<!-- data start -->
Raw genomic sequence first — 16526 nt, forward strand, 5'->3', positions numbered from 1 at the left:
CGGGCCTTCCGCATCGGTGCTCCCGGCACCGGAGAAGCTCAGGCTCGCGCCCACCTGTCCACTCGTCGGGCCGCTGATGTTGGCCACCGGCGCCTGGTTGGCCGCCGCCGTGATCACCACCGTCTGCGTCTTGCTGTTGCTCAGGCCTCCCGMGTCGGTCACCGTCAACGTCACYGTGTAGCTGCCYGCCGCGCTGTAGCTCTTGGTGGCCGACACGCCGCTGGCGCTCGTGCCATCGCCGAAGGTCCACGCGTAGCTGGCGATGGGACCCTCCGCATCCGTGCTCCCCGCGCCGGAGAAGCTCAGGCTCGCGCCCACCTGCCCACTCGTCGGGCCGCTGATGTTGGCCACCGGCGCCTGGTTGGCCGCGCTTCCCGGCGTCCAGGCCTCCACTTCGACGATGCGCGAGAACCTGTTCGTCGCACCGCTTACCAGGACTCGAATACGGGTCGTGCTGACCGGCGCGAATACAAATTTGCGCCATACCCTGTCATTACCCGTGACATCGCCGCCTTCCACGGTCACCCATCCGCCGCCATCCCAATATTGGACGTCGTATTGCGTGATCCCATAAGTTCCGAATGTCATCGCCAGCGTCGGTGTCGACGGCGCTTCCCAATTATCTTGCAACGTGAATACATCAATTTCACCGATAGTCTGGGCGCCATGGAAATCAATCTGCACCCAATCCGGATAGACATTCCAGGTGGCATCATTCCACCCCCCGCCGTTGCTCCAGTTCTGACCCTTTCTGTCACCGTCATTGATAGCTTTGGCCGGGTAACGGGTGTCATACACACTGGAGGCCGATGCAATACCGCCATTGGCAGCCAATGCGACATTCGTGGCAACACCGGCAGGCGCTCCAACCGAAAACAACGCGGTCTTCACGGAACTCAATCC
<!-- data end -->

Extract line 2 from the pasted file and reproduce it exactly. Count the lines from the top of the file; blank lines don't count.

CGGGCCTTCCGCATCGGTGCTCCCGGCACCGGAGAAGCTCAGGCTCGCGCCCACCTGTCCACTCGTCGGGCCGCTGATGTTGGCCACCGGCGCCTGGTTGGCCGCCGCCGTGATCACCACCGTCTGCGTCTTGCTGTTGCTCAGGCCTCCCGMGTCGGTCACCGTCAACGTCACYGTGTAGCTGCCYGCCGCGCTGTAGCTCTTGGTGGCCGACACGCCGCTGGCGCTCGTGCCATCGCCGAAGGTCCACGCGTAGCTGGCGATGGGACCCTCCGCATCCGTGCTCCCCGCGCCGGAGAAGCTCAGGCTCGCGCCCACCTGCCCACTCGTCGGGCCGCTGATGTTGGCCACCGGCGCCTGGTTGGCCGCGCTTCCCGGCGTCCAGGCCTCCACTTCGACGATGCGCGAGAACCTGTTCGTCGCACCGCTTACCAGGACTCGAATACGGGTCGTGCTGACCGGCGCGAATACAAATTTGCGCCATACCCTGTCATTACCCGTGACATCGCCGCCTTCCACGGTCACCCATCCGCCGCCATCCCAATATTGGACGTCGTATTGCGTGATCCCATAAGTTCCGAATGTCATCGCCAGCGTCGGTGTCGACGGCGCTTCCCAATTATCTTGCAACGTGAATACATCAATTTCACCGATAGTCTGGGCGCCATGGAAATCAATCTGCACCCAATCCGGATAGACATTCCAGGTGGCATCATTCCACCCCCCGCCGTTGCTCCAGTTCTGACCCTTTCTGTCACCGTCATTGATAGCTTTGGCCGGGTAACGGGTGTCATACACACTGGAGGCCGATGCAATACCGCCATTGGCAGCCAATGCGACATTCGTGGCAACACCGGCAGGCGCTCCAACCGAAAACAACGCGGTCTTCACGGAACTCAATCC